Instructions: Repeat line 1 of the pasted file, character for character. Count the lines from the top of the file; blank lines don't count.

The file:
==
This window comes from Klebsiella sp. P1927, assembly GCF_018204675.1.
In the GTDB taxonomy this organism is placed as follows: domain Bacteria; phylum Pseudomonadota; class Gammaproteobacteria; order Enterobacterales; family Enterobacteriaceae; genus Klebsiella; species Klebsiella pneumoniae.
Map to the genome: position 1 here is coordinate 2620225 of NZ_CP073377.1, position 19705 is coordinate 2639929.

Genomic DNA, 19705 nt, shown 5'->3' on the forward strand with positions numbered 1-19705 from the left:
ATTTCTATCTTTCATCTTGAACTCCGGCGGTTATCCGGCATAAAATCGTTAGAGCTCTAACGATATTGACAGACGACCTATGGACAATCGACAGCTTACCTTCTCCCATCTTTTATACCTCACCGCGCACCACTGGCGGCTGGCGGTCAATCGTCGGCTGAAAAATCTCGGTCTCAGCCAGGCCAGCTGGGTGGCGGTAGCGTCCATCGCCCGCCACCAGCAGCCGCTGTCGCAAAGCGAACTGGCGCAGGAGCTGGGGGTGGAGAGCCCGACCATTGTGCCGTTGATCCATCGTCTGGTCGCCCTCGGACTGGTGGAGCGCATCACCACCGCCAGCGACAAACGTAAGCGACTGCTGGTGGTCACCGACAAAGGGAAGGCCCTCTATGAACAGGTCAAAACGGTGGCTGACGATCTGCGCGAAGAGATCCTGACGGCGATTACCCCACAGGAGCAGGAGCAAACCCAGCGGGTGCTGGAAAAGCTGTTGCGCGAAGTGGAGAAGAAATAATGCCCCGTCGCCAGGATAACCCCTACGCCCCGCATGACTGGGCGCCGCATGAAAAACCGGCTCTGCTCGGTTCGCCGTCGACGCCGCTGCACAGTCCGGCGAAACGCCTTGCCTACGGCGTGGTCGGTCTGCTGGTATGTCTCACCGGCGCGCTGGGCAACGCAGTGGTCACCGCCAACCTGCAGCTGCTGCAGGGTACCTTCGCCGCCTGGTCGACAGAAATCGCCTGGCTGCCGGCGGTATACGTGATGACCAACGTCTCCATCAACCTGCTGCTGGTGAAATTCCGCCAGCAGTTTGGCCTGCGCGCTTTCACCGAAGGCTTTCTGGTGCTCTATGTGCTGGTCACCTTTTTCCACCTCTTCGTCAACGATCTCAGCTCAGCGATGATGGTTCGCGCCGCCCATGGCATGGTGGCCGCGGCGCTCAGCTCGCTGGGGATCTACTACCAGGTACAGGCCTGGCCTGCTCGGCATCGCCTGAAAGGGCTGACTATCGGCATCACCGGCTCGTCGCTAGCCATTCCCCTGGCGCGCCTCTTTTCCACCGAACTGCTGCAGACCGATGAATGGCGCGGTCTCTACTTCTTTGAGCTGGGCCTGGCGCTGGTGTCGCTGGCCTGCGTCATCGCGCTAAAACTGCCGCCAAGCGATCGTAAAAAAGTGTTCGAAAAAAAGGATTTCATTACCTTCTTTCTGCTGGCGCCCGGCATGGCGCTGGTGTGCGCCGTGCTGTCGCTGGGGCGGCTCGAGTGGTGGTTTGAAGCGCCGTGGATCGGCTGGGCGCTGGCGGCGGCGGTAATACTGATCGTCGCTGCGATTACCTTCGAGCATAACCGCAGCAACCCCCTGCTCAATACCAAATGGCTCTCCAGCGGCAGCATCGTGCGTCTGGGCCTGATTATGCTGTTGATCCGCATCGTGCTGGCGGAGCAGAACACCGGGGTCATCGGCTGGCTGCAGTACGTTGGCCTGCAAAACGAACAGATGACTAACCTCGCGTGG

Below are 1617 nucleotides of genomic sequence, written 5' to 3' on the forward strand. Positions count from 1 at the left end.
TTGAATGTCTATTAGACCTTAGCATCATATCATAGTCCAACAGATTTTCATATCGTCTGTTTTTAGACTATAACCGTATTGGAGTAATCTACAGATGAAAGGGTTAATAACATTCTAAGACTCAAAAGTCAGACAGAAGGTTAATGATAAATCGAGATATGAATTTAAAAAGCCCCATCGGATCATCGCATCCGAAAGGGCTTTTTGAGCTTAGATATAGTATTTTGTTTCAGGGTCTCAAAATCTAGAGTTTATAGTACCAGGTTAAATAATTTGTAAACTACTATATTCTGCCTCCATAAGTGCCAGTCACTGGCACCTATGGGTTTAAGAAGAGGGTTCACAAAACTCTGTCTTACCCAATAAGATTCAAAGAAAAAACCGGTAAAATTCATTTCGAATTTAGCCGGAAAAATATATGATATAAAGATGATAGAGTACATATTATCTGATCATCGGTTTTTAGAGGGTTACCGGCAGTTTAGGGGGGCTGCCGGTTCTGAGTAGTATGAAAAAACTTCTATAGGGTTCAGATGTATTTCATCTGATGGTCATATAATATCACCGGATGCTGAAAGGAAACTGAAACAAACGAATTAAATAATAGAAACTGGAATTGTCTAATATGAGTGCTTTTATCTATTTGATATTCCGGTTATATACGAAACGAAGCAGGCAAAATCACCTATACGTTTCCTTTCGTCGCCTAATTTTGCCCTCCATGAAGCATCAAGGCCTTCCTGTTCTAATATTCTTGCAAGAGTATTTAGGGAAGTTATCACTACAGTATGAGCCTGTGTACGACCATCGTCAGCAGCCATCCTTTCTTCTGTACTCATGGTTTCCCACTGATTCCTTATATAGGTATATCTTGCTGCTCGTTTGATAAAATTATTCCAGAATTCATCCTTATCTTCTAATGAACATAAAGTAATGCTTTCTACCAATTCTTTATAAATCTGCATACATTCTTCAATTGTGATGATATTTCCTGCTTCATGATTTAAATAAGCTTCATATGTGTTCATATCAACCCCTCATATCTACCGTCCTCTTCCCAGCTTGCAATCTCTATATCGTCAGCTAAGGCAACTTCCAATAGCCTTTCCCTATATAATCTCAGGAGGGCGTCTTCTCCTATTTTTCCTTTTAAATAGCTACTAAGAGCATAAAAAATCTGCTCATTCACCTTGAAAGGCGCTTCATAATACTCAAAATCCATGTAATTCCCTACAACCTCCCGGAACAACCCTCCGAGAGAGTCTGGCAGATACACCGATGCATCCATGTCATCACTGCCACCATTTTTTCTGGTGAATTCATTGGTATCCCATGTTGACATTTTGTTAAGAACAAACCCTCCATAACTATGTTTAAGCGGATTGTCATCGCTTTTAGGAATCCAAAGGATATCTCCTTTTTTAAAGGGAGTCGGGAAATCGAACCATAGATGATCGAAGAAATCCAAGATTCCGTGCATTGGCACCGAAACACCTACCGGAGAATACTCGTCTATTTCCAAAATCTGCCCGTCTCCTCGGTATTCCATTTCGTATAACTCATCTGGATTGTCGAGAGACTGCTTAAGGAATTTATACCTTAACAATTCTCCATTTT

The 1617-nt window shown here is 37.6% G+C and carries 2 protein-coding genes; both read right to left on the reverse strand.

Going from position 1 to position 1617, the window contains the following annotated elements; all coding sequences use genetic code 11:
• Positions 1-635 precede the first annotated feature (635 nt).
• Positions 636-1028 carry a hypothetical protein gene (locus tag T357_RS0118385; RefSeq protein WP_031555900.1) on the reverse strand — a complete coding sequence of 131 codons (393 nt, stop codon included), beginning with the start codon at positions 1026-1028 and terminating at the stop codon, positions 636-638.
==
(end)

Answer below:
This window comes from Klebsiella sp. P1927, assembly GCF_018204675.1.